Wellmania -- an Australian comedy that's part of the 2023 TV schedule -- received some unfortunate news. It recently became yet another show to get axed by Netflix after only one season. As some probably know by now, the streaming service has a habit of sneakily canceling one-season shows without anyone realizing. With that said though, the international program's star and executive producer, Celeste Barber, alerted fans to the news. And while reacting, she commented on how the industry is “kind of bullshit.”
In the past few years alone, audiences have seen a number of streaming shows get canned following a single season. Such developments are typically disappointing for those who were already heavily invested in the program. With that in mind, it's easy to imagine that it's even harder for a creative team to fathom. Celeste Barber certainly didn't hold back when she announced her show's demise through a video shared to her Instagram. When addressing the fans, she explained what led to the cancellation:
I just wanted to check in and give you a little update to let you know that Wellmania will not be renewed for another season. I understand that in the grand scheme of things, with what is going on in the world at the moment, who fucking cares? But a lot of you do care. A lot of you are still asking me about it. We found out yesterday that it’s not going to be renewed. Netflix says it’s something about numbers. Sure. I thought it smashed it, but I don’t understand how it works. Thank you for the love. Thank you for the love and support around the show.
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At the end of the day, Netflix cancels seemingly popular shows because there needs to be enough viewership to justify the costs of keeping it going. Originals like The Crown and Stranger Things have solidified themselves as hits and, as a result, the creators are going to finish their respective runs on their own terms. It should also be noted that the company's co-CEO, Ted Sarandos, claims the company has never canceled a successful series. It's hard to gauge Wellmania's success, since we don't have access to the exact viewership numbers. However, one would assume that it simply didn't meet the entertainment conglomerate's expectations.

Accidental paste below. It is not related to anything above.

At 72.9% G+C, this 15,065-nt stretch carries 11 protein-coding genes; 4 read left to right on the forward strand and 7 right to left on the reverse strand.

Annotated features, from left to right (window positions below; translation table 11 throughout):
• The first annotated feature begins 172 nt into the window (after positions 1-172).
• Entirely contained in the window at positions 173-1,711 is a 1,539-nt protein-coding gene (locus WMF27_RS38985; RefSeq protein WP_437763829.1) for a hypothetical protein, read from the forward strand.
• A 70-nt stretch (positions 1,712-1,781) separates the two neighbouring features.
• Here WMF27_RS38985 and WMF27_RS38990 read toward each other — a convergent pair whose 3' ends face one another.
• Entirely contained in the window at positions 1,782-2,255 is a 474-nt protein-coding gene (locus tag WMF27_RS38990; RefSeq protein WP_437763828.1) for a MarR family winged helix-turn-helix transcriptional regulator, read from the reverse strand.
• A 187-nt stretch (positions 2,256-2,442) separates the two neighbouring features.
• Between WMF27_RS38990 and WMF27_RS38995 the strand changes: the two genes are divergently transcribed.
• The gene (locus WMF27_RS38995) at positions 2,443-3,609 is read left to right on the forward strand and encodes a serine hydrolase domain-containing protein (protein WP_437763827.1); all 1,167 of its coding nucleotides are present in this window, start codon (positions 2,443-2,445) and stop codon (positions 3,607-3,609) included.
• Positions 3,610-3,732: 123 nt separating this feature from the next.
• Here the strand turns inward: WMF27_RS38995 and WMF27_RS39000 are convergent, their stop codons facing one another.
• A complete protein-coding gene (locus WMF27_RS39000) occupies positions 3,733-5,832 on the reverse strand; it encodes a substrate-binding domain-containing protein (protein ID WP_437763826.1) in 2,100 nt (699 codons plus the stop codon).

This model of evaluating content is part of the changing entertainment landscape. And while many may understand that, they won't necessarily be happy about it. Celeste Barber went on to further express her disappointment over the decision and make that brutally honest piece of commentary about the business:
The way it was received was so overwhelming. I’m bummed that I can no longer explore that excellent character of Liv Healy, and I know a lot of you have said to me that you saw yourselves in that character and wanted to see more of her. But this industry is kind of bullshit. . . . So go and kiss your babies and watch Friends. Maybe not on Netflix, though. Maybe pull out an old DVD.
To one of her points, the comedy holds a critical score of 89% and an audience rating of 82% on Rotten Tomatoes, so it was apparently well received.The series centered on a NY Times food writer trying out healthy ways of living and the hijinks that come with that. Fans are sure to be disappointed that they're not going to see any further episodes, and one can understand those feelings. I suppose if there's any kind of consolation for Celeste Barber and co., it's that they had a solid number of fans behind them, rooting for them to succeed.
Anyone with an active Netflix subscription. can still watch Wellmania in its entirety, and check out this year's TV schedule for information on other small-screen offerings.